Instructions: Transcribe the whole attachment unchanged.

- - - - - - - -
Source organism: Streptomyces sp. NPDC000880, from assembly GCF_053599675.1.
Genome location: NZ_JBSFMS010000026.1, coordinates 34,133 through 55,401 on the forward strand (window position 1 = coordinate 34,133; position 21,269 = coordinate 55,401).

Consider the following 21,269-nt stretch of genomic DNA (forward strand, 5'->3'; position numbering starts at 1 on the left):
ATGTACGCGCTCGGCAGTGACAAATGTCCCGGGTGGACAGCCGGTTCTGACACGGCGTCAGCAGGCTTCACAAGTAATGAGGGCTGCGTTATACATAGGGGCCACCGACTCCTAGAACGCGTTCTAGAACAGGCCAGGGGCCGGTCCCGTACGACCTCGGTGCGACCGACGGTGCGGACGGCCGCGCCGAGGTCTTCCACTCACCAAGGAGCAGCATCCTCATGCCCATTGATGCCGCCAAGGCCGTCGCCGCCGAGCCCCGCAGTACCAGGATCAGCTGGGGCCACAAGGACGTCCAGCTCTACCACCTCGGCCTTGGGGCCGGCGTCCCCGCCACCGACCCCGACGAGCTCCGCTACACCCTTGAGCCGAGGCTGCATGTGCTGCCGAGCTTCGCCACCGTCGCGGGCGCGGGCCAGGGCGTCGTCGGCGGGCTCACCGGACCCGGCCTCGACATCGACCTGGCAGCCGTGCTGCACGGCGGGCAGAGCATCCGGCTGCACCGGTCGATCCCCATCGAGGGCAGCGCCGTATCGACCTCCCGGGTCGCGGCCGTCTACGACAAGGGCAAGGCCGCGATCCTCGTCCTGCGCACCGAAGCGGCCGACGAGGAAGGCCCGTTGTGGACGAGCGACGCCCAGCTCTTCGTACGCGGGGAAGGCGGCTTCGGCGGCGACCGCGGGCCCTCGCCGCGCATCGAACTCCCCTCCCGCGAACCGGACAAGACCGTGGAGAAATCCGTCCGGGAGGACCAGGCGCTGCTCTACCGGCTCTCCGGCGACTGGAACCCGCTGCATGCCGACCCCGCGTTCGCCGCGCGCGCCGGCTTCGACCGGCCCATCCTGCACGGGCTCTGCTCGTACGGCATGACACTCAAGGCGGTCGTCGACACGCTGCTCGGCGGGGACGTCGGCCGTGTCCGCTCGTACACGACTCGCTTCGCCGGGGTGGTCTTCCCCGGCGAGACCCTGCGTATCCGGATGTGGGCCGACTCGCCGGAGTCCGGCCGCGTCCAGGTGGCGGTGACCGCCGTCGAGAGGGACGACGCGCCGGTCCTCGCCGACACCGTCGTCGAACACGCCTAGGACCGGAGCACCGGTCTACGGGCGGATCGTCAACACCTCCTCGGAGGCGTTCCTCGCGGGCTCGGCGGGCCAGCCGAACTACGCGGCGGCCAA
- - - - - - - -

Source organism: Streptomyces sp. NPDC000880, from assembly GCF_053599675.1.
Genome location: NZ_JBSFMS010000026.1, coordinates 34,133 through 55,401 on the forward strand (window position 1 = coordinate 34,133; position 21,269 = coordinate 55,401).

Consider the following 21,269-nt stretch of genomic DNA (forward strand, 5'->3'; position numbering starts at 1 on the left):
ATGTACGCGCTCGGCAGTGACAAATGTCCCGGGTGGACAGCCGGTTCTGACACGGCGTCAGCAGGCTTCACAAGTAATGAGGGCTGCGTTATACATAGGGGCCACCGACTCCTAGAACGCGTTCTAGAACAGGCCAGGGGCCGGTCCCGTACGACCTCGGTGCGACCGACGGTGCGGACGGCCGCGCCGAGGTCTTCCACTCACCAAGGAGCAGCATCCTCATGCCCATTGATGCCGCCAAGGCCGTCGCCGCCGAGCCCCGCAGTACCAGGATCAGCTGGGGCCACAAGGACGTCCAGCTCTACCACCTCGGCCTTGGGGCCGGCGTCCCCGCCACCGACCCCGACGAGCTCCGCTACACCCTTGAGCCGAGGCTGCATGTGCTGCCGAGCTTCGCCACCGTCGCGGGCGCGGGCCAGGGCGTCGTCGGCGGGCTCACCGGACCCGGCCTCGACATCGACCTGGCAGCCGTGCTGCACGGCGGGCAGAGCATCCGGCTGCACCGGTCGATCCCCATCGAGGGCAGCGCCGTATCGACCTCCCGGGTCGCGGCCGTCTACGACAAGGGCAAGGCCGCGATCCTCGTCCTGCGCACCGAAGCGGCCGACGAGGAAGGCCCGTTGTGGACGAGCGACGCCCAGCTCTTCGTACGCGGGGAAGGCGGCTTCGGCGGCGACCGCGGGCCCTCGCCGCGCATCGAACTCCCCTCCCGCGAACCGGACAAGACCGTGGAGAAATCCGTCCGGGAGGACCAGGCGCTGCTCTACCGGCTCTCCGGCGACTGGAACCCGCTGCATGCCGACCCCGCGTTCGCCGCGCGCGCCGGCTTCGACCGGCCCATCCTGCACGGGCTCTGCTCGTACGGCATGACACTCAAGGCGGTCGTCGACACGCTGCTCGGCGGGGACGTCGGCCGTGTCCGCTCGTACACGACTCGCTTCGCCGGGGTGGTCTTCCCCGGCGAGACCCTGCGTATCCGGATGTGGGCCGACTCGCCGGAGTCCGGCCGCGTCCAGGTGGCGGTGACCGCCGTCGAGAGGGACGACGCGCCGGTCCTCGCCGACACCGTCGTCGAACACGCCTAGGACCGGAGCACCGGTCTACGGGCGGATCGTCAACACCTCCTCGGAGGCGTTCCTCGCGGGCTCGGCGGGCCAGCCGAACTACGCGGCGGCCAA